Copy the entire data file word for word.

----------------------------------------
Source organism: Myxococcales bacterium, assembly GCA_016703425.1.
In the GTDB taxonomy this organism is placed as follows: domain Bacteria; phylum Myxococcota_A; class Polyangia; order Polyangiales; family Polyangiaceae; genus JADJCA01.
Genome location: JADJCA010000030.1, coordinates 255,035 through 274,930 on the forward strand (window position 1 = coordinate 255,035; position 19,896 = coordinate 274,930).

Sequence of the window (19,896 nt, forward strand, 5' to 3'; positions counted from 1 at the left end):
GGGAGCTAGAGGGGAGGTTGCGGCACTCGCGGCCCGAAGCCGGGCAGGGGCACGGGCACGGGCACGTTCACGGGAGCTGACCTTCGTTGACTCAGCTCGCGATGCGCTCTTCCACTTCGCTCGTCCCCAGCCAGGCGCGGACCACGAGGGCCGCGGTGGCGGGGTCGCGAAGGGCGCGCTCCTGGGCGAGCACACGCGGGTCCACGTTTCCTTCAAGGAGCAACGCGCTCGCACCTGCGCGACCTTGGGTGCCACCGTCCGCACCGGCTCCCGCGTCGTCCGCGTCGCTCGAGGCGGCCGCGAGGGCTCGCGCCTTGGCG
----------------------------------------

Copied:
Source organism: Myxococcales bacterium, assembly GCA_016703425.1.
In the GTDB taxonomy this organism is placed as follows: domain Bacteria; phylum Myxococcota_A; class Polyangia; order Polyangiales; family Polyangiaceae; genus JADJCA01.
Genome location: JADJCA010000030.1, coordinates 255,035 through 274,930 on the forward strand (window position 1 = coordinate 255,035; position 19,896 = coordinate 274,930).

Sequence of the window (19,896 nt, forward strand, 5' to 3'; positions counted from 1 at the left end):
GGGAGCTAGAGGGGAGGTTGCGGCACTCGCGGCCCGAAGCCGGGCAGGGGCACGGGCACGGGCACGTTCACGGGAGCTGACCTTCGTTGACTCAGCTCGCGATGCGCTCTTCCACTTCGCTCGTCCCCAGCCAGGCGCGGACCACGAGGGCCGCGGTGGCGGGGTCGCGAAGGGCGCGCTCCTGGGCGAGCACACGCGGGTCCACGTTTCCTTCAAGGAGCAACGCGCTCGCACCTGCGCGACCTTGGGTGCCACCGTCCGCACCGGCTCCCGCGTCGTCCGCGTCGCTCGAGGCGGCCGCGAGGGCTCGCGCCTTGGCG